An Ode to Spin Class

My association with spin class or any gym class for that matter has always been a combination of dread and disgust. And probably a little envy. Envious of the people who just loooooved working out. Who got out of bed at an ungodly hour to run or bike or lift or whatever else one does in a room reeking of rubber and determination. Those people who would drone on about their natural endorphins. "Its cheaper than therapy!" "Its natural serotonin!" "It makes the day so much better when you start the day off at the gym!" they would cry. I would stifle a gag. I was just fine buying my serotonin. Therapy is actually cheaper than some gyms and as for the day being better -- I just didn't buy it.

I tried. I went to a 6 a.m. spin class last year and all it did for me was make me want a bilateral leg amputation and a long nap. It sucked. This woman who looked like a cross between Tina Turner and Glozelle (YouTube her. You're welcome) spent 60 minutes screaming into a microphone over the piercingly loud Kanye tunes to "JUST GO FASTER."

Then she got off her bike and played a huge congo drum. For real. With those big sticks with a cloth tip. Had I been able to breathe I would've asked "WTF?" but I was too busy trying to suck some air into my lungs. I didn't want to be the person who died in spin class and was attached to the bike pedals with those clip-to-the-pedal shoes.

My whole day was ruined after that early morning cluster.

So when a friend mentioned trying spin class again, I was apprehensive. But I had started runking months ago (read my last post) and felt like maybe I'm in better shape mentally and physically to give it another go. Maybe since I didn't despise exercise the way I thought I had I'd be better equipped to deal with Tina Turner screaming at me. Or maybe I could find a place that didn't have a congo drum.

I have a few rules about a gym. If I walk in and feel like sh*t about myself within the first minute, I can't stay. People have to look normal there. I don't need to be in a room of waitress-til-I-get-discovered types. I would rather not outweigh everybody else by more than 20 lbs. I need at least one other woman to look like she's in my tribe; the haggard and perpetually exhausted tribe.

My first class at Burn Studios in Atlanta was in one word -- illuminating. I walked in and there were pillows on benches and people chatting getting ready for class. Lots of smiles and an overall chill vibe. The people joining me in the class were a heterogenous crew. Moms and dads and maybe a smattering of grandparents. Ok, just one but he was super cute and fit. All body types were represented. I did not feel like hiding in the bathroom. I confidently got on the bike and listened to the spiel about resistance and RPMs and something else I can't remember. Full disclosure- I stopped listening after "resistance". The lovely guy who adjusted my bike seat so I could reach the pedals said to me with a warm smile-- "ignore the resistance; just try to keep your pace up". Got it, Yoda of spin class.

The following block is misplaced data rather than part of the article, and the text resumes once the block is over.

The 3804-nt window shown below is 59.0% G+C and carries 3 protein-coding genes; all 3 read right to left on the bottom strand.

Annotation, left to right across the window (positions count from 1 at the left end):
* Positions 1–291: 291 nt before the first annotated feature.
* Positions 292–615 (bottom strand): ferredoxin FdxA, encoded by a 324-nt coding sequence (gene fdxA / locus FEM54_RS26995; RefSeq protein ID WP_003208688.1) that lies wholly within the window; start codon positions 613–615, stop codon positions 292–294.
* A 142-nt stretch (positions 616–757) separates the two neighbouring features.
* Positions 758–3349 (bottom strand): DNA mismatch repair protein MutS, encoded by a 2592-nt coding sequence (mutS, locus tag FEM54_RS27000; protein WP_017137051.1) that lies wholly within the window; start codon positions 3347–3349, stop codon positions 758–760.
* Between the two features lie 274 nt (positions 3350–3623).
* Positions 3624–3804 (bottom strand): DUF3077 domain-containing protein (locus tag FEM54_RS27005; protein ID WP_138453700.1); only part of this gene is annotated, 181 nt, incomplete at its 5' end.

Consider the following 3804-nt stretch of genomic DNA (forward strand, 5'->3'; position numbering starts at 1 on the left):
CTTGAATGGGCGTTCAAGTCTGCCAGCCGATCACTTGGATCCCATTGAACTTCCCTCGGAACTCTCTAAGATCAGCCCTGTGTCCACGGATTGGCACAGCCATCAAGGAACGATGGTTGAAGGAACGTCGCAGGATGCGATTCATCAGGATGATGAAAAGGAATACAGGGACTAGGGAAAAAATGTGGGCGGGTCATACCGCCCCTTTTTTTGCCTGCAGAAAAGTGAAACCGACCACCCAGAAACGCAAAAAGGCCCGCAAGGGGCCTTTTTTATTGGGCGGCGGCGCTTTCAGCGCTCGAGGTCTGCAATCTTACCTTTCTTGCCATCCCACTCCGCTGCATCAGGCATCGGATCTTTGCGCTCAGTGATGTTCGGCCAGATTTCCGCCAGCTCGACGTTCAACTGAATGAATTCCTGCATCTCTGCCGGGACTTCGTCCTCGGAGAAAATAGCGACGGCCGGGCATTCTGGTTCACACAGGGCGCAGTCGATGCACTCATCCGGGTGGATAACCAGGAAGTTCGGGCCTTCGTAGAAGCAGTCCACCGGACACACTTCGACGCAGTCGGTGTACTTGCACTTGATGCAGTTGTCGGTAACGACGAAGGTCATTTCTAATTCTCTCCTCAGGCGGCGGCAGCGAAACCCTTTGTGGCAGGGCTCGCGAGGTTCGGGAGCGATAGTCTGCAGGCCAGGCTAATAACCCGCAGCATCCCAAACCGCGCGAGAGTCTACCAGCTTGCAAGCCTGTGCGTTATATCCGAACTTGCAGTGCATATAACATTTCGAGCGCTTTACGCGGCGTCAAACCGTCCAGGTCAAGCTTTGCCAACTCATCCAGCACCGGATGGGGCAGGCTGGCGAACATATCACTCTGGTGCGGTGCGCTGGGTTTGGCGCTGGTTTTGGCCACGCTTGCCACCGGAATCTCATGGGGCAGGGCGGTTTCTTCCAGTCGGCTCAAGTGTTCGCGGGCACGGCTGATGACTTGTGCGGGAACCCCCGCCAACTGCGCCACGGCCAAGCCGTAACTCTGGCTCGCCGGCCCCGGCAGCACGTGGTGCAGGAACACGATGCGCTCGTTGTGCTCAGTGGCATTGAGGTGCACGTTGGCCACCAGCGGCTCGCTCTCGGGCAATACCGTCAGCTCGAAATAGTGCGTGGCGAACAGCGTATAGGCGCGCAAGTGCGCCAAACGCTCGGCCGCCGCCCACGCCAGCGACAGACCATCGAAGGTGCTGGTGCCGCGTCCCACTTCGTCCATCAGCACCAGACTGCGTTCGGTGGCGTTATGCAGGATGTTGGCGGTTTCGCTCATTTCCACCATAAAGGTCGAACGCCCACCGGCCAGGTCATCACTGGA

Jeremy taught the class (and is also the owner of Burn). To all future spin instructors I say : Be Like Jeremy. He is fantastic. Mostly because you can tell right away he really loves what he does. And his music is KILLER. And the best part is he sings out loud to the songs at exactly the time that I too was belting the words out. It's a challenge to dance on a bike but I pretty much did. It was something between dance and prayer that morning on the bike. The sweatiest bike dance you've ever seen. Its dark in the room so no one could see me with my eyes closed getting my Miley Cyrus on.

The 45 minutes flew by and I actually loved every minute. Ok, well maybe not every minute but no less than 40 of the 45 minutes. I surprised myself. Oh and this class was at 6 AM. So I voluntarily got up at 5:30am and quietly tiptoed out of a silent sleeping house when the moon was still up. And you know what? It was great to have the quiet time to myself. To get dressed without screaming at kids to find their other sneaker. To pee with no one else in the bathroom. To drive alone and not have to buckle one single child into a carseat. And to listen to Howard Stern.

And dare I say it-- I had a stupid amount of energy that day. It felt like what I can only assume happy people feel like. I may have had an extra shot of serotonin that day. It's true.

I've gone back and had the same experience so I know it wasn't a fluke.

So to all the members of the mom tribe I can say this is something you can do for yourself. You deserve the 45 minutes. You deserve the solo car ride. You deserve to bathe your brain in serotonin. If I can fall in love with spin class, than anything is possible because the chance of me loving a workout was about the same chance of me becoming a fighter pilot.

It doesn't have to be spin. It can be anything that gets you pumped and wanting to sing loudly and dance awkwardly.

Just ignore the resistance and try to keep up.